The United States, Canada and Australia mounted last minute objections to a compromise deal on the project but finally joined a consensus in favor since they could not have won if they forced a rare vote by International Atomic Energy Agency governors, diplomats in the closed meeting said…..
Lebanon seeks defense cooperation with Iran
Tehran Times, Nov 26, 2008
TEHRAN – Lebanese President Michael Suleiman on Tuesday expressed his country’s interest in bolstering defense cooperation between Beirut and Tehran.
In a meeting with Iranian Defense Minister Brigadier General Mostafa Mohammad Najjar at the Defense Ministry’s permanent defense fair in Tehran, Suleiman, a former Army chief, insisted on the need to strengthen the Lebanese Army’s defense power in countering terrorism and likely foreign invasions.
Iran’s defense minister said, “The Islamic Republic of Iran is ready to expand and deepen defense cooperation between the two countries to improve Lebanon’s security and to increase Lebanon’s national and defense capabilities.”
Najjar described the Lebanese people’s courageous endeavor during their 33-day war with Israel in 2006 as the symbol of “perseverance and resistance” against Israel in the Muslim world.
The Lebanese leader also told Najjar that “Iran and Lebanon have great affinity and share common stance on many regional and international issues…..
The following article copied in Arabic explains that Bashar al-Assad is the winner of the Istanbul based, Turkish-Asian Center for Strategic Studies prize for outstanding “Statesmen of strategic vision.”
الإستلمركز التركي الآسيوي يمنح الرئيس الأسد جائزة “الرؤية الإستراتيجية”
منح المركز التركي الآسيوي للدراسات الإستراتيجية في اسطنبول “تاصام” الرئيس بشار الأسد جائزة “الرؤية الإستراتيجية لرجل الدولة” وذلك “تقديرا لدوره كرجل دولة تميز برؤية إستراتيجية جسدتها السياسة السورية على أكثر من صعيد”.
وقال رئيس المركز سليمان شنصوي في كلمة ألقاها بهذه المناسبة إن “الأسد رجل دولة استطاع أن يقدم رؤية إستراتيجية واضحة للتعامل مع القضايا الدولية وتقديم الحلول الناجعة للازمات التي مر بها العالم مكرسا مبادئ الشجاعة في اتخاذ القرار والوضوح في الرؤية”.
وأشار شنصوي إلى انه “رغم التعقيدات الدولية الإقليمية فان الأسد كرس سورية مركزا مهما لصناعة القرار ولاعبا إقليميا أساسيا”, مشيرا إلى أن “الرئيس السوري جعل من العلاقات السورية التركية ضمانة للأمن والاستقرار في المنطقة ونموذجا للتفاهم والتفاعل في خدمة شعبيهما”.
وكانت العلاقات السورية التركية شهدت في السنوات العشر الأخيرة تطورات كبيرة في كافة المجالات.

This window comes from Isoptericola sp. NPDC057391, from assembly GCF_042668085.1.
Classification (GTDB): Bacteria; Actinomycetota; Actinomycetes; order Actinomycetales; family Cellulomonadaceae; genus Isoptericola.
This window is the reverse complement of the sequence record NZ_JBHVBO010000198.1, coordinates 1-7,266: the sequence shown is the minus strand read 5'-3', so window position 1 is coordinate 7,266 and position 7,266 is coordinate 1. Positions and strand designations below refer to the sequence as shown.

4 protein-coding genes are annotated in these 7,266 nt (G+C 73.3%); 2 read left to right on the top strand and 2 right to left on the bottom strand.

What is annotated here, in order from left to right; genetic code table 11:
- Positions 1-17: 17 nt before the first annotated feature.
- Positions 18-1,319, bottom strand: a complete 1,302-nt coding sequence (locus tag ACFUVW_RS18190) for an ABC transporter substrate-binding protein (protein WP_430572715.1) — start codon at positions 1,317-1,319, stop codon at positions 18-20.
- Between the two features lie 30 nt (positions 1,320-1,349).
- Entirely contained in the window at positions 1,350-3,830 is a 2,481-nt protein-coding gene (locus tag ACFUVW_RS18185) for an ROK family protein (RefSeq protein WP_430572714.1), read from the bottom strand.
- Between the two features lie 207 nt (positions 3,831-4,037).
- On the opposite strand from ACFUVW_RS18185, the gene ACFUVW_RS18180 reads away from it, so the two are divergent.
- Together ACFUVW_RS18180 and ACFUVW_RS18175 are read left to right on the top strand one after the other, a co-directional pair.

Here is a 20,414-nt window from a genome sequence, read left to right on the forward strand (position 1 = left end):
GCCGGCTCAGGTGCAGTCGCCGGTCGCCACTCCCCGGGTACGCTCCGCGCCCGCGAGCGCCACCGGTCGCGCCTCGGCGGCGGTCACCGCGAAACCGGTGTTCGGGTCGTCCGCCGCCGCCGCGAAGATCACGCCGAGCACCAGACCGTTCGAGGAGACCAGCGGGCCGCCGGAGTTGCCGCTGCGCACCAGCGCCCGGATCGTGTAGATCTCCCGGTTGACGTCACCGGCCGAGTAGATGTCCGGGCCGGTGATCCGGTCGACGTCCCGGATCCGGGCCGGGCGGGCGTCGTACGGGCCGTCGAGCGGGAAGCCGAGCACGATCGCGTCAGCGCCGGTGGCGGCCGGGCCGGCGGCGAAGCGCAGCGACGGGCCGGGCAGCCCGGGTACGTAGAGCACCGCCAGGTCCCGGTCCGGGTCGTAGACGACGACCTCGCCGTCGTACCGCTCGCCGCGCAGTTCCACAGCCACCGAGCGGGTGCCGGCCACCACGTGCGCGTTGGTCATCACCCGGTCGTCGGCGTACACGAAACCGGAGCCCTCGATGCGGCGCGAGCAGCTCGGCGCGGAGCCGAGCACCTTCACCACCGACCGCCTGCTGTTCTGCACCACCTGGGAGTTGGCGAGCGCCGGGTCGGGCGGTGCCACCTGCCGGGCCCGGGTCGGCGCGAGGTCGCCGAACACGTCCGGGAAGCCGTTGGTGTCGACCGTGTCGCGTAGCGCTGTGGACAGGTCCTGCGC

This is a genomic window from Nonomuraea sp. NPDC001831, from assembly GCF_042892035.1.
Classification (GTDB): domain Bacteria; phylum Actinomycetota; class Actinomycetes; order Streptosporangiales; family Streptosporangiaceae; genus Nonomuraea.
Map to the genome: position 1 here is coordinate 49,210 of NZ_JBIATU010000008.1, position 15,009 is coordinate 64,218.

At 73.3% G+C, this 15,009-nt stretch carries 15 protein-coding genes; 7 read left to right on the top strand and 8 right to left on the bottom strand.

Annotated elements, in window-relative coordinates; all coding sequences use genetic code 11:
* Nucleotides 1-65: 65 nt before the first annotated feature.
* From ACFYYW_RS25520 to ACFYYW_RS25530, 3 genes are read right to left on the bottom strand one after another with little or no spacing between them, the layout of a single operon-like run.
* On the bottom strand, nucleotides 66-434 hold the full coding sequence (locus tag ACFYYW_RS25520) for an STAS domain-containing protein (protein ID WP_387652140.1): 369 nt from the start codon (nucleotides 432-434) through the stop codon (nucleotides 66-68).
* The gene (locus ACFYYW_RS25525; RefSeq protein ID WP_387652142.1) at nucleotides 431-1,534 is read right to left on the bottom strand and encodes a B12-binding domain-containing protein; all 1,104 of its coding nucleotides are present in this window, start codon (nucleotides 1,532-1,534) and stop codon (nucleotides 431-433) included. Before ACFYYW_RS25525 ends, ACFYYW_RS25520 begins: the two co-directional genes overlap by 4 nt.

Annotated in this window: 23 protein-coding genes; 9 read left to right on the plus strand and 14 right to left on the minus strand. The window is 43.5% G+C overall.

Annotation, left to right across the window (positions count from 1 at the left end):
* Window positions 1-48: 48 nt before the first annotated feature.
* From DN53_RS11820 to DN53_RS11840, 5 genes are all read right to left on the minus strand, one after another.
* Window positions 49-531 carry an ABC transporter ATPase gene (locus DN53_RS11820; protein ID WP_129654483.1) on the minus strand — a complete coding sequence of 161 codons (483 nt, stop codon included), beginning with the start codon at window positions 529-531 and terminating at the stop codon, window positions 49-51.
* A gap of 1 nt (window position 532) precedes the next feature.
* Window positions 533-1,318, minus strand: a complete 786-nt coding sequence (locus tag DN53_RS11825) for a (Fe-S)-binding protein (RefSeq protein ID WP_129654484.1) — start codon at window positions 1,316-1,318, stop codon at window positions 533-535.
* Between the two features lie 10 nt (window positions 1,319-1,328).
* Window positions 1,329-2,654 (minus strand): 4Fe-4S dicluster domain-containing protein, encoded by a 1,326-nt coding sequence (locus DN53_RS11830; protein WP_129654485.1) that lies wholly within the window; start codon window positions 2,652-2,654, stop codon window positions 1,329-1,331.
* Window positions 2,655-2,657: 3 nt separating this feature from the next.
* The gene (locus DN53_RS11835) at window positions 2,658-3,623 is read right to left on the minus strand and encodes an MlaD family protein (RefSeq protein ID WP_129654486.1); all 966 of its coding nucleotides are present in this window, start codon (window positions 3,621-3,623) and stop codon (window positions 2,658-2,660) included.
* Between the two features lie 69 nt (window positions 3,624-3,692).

كما أشارت عدة تحليلات غربية إلى أن الرئيس الاسد نجح في إدارة الازمات والمخاطر التي تعرضت لها سورية في الاعوام الاخيرة والخروج منها رغم محاولات عزل سورية من الولايات المتحدة والدول الغربية.
ولفت رئيس المركز التركي إلى أن الرئيس الأسد استطاع نقل سورية إلى مرحلة أكثر تطورا ومواكبة للحياة العصرية والتكنولوجية محققا طموحات الشعب السوري الصديق في مجالات التنمية والحداثة”
IAEA: West can’t deprive Syria of N-tech
Presstv, 25 November 2008
The UN nuclear watchdog warns the West against impeding Syria’s efforts to construct a nuclear reactor over ‘political considerations’.
In a statement released by his office, Director of the International Atomic Energy Agency (IAEA) Mohamed ElBaradei said if Syria’s request for technical help for building a nuclear reactor were rejected over “political considerations”, the body would lose its credibility among the developing nations which seek peaceful nuclear energy.
“All the equipment that is provided is relevant to the project, and is of an innocuous nature. None of it requires any (nuclear) safeguards,” ElBaradei was quoted by Israeli daily Haaretz as saying.
He made the remarks as the International Atomic Energy Agency’s Technical Assistance and Cooperation Committee (TACC) held its annual meeting in Vienna to discuss Syria’s demand for technical assistance, AFP reported Tuesday.
The project which would last from 2009 to 2011, “did not parachute out of the sky,” said ElBaradei, adding that “We have been working with Syria since 1979 … on different aspects of the feasibility to introducing nuclear power… Thirty years.”
Denying nuclear aid due to unproven allegations “is not part of our lexicon, it’s not part of our statute,” the UN official reiterated.
Israel and its Western allies have accused Damascus of having planned to construct a secret nuclear reactor. Israel bombed a desert site last September, alleging that the place had been a secret under construction reactor.